Photo by John Curran, InternationalLiving.com
We witnessed its arrival. It knew enough to quietly sneak into town early one Monday morning while most residents were still fast asleep after a typical weekend of merry-making.
My partner Sue and I didn't know what to think standing there in the gloom and drizzle as two humans helped the monster get itself together. When the humans went away, the monster just stood there, motionless. Every so often, its eyes would change colors.
Its ever-changing eyes only had an effect on those at close range. The red one put most people into a funk, but there were some that just zipped on by, perhaps immune to the monster's powers. Its green eye seemed to snap most out of the haze they were stuck in, but a few seemed so bewildered, it took two changes to green to clear their fog.
But it was the monster's yellow eye that really scared people. Wow, they couldn't get away fast enough. "Maybe we should head for home," I said to Sue. "There could be more." Sure enough, as we made a loop around town, we encountered yet another three-eyed monster just a few blocks from the first. Horrors! Is there nowhere safe?
When we first visited Vilcabamba, Ecuador in 2006, the town was mostly "monster" free, three-eyed or otherwise. It's one of the reasons why we liked it so much- - especially since we'd been living in Dubai for six years. That city was chockfull of "monsters." It was no use moving back to the States or Canada either because they too were overrun with "monsters." So when we stumbled off a bus in Vilcabamba one night and immediately experienced something we hadn't in many, many years -- tranquility -- we decided it was time to make a move.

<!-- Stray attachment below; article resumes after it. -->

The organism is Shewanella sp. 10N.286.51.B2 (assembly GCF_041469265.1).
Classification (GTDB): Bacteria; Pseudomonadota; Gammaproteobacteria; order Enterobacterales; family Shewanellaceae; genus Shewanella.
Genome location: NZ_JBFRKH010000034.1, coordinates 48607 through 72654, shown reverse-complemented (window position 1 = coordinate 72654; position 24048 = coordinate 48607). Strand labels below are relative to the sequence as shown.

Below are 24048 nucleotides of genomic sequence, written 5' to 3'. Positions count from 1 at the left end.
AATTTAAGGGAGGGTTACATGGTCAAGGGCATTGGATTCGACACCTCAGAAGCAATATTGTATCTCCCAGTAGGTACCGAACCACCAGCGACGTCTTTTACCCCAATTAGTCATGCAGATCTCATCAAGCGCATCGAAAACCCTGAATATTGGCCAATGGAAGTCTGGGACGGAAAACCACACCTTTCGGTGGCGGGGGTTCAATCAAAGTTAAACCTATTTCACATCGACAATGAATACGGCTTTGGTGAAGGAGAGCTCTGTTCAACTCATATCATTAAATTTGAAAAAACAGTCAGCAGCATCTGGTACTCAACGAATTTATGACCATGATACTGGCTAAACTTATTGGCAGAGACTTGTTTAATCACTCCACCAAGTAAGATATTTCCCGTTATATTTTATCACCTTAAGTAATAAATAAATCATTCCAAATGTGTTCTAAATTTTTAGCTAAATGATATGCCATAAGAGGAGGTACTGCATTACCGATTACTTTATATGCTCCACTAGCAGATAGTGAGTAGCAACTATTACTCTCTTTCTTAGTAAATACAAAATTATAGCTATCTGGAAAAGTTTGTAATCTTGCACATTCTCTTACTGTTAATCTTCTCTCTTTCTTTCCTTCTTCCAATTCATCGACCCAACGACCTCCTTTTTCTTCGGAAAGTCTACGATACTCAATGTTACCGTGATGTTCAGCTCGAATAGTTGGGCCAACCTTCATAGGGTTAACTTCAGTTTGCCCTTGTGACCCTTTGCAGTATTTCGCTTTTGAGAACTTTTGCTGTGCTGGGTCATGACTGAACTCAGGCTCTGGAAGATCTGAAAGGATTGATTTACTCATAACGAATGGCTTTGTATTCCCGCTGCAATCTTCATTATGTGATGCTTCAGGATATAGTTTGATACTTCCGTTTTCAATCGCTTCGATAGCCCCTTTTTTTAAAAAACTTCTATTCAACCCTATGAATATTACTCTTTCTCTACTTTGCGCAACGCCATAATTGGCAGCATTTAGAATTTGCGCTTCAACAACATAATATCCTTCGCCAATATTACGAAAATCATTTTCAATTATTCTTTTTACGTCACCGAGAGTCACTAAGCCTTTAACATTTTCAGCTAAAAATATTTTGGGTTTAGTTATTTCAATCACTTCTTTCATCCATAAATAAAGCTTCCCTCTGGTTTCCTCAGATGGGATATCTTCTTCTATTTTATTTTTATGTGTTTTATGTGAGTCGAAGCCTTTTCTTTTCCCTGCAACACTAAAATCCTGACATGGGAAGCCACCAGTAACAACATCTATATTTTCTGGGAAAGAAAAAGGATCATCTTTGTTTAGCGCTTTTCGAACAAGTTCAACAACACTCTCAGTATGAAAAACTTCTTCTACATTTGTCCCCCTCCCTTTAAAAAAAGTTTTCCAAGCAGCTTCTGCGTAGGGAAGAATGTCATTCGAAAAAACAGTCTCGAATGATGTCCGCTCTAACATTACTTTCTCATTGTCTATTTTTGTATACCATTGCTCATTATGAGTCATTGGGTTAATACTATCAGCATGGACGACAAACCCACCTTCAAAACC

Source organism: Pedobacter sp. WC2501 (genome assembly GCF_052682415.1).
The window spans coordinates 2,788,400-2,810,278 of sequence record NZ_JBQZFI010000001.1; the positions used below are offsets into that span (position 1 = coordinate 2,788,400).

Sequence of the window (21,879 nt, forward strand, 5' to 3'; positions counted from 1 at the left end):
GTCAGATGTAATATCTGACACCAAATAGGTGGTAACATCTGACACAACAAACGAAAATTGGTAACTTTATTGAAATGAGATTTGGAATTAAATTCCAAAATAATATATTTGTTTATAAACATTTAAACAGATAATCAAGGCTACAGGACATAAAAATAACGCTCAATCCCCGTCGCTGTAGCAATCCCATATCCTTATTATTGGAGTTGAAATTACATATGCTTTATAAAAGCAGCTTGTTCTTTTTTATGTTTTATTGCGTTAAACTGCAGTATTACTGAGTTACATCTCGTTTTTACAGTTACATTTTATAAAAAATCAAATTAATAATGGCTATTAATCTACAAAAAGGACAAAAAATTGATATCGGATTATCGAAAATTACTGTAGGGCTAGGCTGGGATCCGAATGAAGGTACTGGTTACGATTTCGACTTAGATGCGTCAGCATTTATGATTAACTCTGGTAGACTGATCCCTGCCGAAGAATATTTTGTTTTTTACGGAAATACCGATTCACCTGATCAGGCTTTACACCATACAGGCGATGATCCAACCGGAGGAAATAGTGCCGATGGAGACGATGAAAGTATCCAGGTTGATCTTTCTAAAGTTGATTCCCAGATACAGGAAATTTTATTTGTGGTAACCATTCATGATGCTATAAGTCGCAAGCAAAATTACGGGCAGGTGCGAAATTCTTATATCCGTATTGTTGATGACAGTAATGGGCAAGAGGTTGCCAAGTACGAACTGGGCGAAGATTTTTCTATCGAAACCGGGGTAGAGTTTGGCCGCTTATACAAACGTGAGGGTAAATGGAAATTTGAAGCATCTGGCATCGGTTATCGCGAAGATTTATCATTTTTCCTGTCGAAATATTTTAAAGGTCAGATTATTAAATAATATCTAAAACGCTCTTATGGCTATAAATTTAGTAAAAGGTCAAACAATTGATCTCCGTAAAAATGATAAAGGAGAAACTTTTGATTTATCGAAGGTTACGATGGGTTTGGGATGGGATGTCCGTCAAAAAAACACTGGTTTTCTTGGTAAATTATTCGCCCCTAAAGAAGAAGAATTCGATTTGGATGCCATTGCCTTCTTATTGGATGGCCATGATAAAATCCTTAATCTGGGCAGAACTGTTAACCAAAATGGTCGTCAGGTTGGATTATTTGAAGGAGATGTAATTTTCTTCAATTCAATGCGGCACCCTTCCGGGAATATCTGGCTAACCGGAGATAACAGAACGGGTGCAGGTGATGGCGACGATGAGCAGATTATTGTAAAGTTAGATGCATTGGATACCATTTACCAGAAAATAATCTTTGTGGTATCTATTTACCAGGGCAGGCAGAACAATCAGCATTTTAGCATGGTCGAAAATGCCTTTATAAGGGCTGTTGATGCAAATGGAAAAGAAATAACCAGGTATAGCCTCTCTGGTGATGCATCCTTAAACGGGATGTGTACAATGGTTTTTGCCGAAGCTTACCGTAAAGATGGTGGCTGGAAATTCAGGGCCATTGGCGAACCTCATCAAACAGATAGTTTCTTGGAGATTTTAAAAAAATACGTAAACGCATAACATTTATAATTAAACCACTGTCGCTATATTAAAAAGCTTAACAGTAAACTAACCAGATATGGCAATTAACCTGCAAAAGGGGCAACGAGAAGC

We've called Vilcabamba home for six years now and even at an altitude of 5,000 feet, it didn't take long for us to catch our breath. Now we do what we want... when we want... at the pace we want... and if that means sitting in the town square all afternoon watching the world go by, we can, because "monsters" don't run our life. It's the kind of laid-back lifestyle we were looking for... and found in Vilcabamba.
Word on the street was the traffic lights were supposed to replace the stop signs. Stop signs? What? Where? Like a lot of residents, we never paid much attention. A few years after we moved here, "One Way" signs appeared on the sides of buildings, but I guess most people figured if the dogs and horses that roam the streets don't pay any heed, why should they? It's refreshing to live in a place where dogs and horses are role models... not Kardashians.
After the original shock following the arrival of the traffic lights, things have pretty much returned to normal as residents realized they just have something fancier to ignore. That's good, because we like Vilcabamba the way we found it back in 2006. If we had wanted to live in "civilized" society, we would have stayed in Dubai, or moved back to the States or Canada. We just hope no other "monsters" come to town though because we've heard tales from up north of an especially hideous one now invading Cuenca. They call it "McDonald's."